Dangerous travel conditions are unfolding across the Korean Peninsula and parts of Japan as a strengthening storm brings rain and heavy snow as it races across the region.
A storm that moved through northeastern China over the weekend remained in place into early Monday, keeping areas of rain and snow Most areas received a slushy 1-2 inches (3-5 cm) of snow, including Beijing, which set a record-high winter temperature just a few days ago.
The storm gained intensity as it neared the Korean Peninsula Monday and Tuesday, pulling in more moisture from the Yellow Sea. Areas of heavy precipitation spread over the Korean Peninsula, with rain across the south and snowy weather in central and northeastern parts of South Korea.
The Gangwon Providence of northeastern South Korea was one of the hardest hit, with 4-8 inches (10-20 cm) of snow inland, and as much as 30 inches (76 cm) in the mountains.
Heavier snow caught some motorists off guard as several accidents were reported through Tuesday with travel disruptions along the Seoul Yangyang Expressway, the Donghae Expressway and Misiryeong East-West Passing Road.
As of 6 a.m. on Tuesday morning, local time, there were at least 53 traffic accidents reported in northeastern South Korea, according to Yonhap News. In total, at least 94 injuries people were reported as well as one death, all of which were attributed to the accidents in the snow.
Train, ferry and air travel schedules were all impacted by the storm, and schools were closed in portions of the country on Tuesday.
In total, 6-12 inches (15-30 cm) also fell across eastern North Korea and into northeastern South Korea through early Tuesday morning.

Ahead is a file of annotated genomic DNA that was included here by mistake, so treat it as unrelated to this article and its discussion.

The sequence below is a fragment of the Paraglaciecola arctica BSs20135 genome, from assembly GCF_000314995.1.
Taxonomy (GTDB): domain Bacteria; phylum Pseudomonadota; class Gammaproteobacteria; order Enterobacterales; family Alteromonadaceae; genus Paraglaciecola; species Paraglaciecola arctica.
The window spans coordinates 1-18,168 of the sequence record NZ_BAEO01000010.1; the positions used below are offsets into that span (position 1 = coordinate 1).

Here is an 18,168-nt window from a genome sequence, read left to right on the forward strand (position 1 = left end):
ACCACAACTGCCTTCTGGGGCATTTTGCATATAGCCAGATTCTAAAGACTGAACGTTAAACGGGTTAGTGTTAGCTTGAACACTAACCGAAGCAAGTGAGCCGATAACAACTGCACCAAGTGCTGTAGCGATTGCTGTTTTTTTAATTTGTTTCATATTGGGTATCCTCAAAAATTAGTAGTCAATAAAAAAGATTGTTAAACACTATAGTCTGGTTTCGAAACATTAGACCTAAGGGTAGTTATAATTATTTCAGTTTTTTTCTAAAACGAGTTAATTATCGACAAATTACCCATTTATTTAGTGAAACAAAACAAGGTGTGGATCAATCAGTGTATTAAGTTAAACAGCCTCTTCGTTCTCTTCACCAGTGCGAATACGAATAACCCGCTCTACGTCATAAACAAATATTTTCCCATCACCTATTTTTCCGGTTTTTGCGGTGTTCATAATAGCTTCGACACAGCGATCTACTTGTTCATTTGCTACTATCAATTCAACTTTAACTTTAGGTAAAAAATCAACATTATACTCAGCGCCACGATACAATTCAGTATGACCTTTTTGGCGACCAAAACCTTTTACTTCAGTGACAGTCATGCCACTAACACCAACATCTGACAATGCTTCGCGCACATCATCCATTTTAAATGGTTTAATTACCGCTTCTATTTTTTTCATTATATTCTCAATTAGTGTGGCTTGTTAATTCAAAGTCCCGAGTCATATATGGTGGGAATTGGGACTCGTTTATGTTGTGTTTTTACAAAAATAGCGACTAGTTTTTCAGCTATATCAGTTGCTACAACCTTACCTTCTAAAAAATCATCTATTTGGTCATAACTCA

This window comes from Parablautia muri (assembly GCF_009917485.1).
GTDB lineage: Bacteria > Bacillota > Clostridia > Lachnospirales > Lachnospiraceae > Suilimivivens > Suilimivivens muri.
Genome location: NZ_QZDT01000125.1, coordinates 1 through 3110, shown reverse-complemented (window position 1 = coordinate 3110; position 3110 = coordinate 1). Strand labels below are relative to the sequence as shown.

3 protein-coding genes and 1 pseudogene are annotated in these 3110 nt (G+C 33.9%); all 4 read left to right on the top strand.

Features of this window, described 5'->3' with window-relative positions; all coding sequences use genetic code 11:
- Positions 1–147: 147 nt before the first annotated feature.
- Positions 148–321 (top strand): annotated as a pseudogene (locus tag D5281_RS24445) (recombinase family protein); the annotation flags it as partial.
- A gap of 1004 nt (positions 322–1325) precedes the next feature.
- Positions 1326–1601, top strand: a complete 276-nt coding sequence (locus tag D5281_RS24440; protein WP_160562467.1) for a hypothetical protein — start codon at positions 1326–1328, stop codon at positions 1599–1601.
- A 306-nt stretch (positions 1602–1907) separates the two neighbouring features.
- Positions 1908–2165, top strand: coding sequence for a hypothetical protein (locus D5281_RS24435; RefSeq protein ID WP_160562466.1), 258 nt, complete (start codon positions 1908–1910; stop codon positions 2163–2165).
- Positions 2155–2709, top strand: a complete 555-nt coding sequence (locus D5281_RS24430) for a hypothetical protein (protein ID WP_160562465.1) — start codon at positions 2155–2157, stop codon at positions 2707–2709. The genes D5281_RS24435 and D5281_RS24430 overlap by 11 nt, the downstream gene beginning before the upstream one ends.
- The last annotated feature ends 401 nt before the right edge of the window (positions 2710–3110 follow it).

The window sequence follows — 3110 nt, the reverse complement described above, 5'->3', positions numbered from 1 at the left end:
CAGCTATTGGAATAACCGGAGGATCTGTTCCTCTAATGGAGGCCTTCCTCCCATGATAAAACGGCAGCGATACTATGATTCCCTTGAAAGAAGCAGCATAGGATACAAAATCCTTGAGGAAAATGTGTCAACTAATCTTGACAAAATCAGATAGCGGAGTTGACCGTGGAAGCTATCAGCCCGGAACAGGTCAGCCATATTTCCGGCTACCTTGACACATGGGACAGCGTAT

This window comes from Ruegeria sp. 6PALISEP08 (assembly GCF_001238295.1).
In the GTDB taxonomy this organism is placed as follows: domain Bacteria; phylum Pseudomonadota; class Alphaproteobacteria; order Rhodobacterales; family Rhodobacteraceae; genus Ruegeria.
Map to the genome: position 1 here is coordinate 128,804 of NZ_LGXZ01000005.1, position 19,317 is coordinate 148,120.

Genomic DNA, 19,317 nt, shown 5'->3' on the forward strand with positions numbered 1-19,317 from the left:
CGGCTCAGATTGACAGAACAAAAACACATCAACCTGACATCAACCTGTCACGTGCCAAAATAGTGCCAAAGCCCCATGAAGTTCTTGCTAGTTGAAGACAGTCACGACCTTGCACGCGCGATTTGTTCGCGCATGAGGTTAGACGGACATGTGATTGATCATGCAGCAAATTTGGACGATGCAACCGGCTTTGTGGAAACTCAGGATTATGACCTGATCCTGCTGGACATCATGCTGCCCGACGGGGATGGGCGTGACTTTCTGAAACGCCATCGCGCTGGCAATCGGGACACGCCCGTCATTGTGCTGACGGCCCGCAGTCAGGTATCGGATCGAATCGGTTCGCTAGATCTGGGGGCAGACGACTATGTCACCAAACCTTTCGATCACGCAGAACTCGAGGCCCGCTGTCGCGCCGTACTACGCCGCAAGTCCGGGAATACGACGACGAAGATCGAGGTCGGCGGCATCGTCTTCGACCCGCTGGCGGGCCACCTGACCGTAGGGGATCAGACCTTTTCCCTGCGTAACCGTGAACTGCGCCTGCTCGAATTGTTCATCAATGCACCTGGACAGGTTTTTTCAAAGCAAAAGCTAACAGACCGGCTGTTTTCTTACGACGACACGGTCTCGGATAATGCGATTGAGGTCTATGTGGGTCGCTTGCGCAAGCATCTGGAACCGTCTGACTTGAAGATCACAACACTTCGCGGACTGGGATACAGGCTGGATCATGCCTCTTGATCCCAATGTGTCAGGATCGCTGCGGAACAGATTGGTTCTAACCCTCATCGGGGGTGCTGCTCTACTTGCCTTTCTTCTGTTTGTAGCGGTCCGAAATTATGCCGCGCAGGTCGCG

The storm moved rain and snow across much of Japan Monday night and Tuesday.
By Tuesday evening, the storm had moved east of Japan, taking most of the precipitation out to sea, but not before dumping heavy snow across parts of Hokkaido in northern Japan.
Residents remove accumulated snow from a pathway by a shovels in Iwamizawa, Hokkaido Prefecture on March 2nd, 2021. (Reuters)
Snowfall totals of up to 18-24 inches (45-60 cm) were largely limited to Hokkaido, just north of where the center of the storm.
Farther south, precipitation began as rain before changing over to snow in Tohoku and Chubu, and accumulating up to 3-6 inches (8-15 cm) with locally higher amounts in the mountains.
On the southern side of the storm, mainly rain fell from Osaka to Tokyo. Rainfall totals were estimated around 1-2 inches (25-50 mm).
A brief period of dry weather will return by early Wednesday morning, and continue into Thursday before the next storm arrives by the end of the week.
Areas that received snow this week across northern Chubu have already faced rounds of disruptive snow this season. Rounds of sea-effect snow have broken records, stranded thousands of motorists on highways and lead to at least 10 fatalities during December and January.
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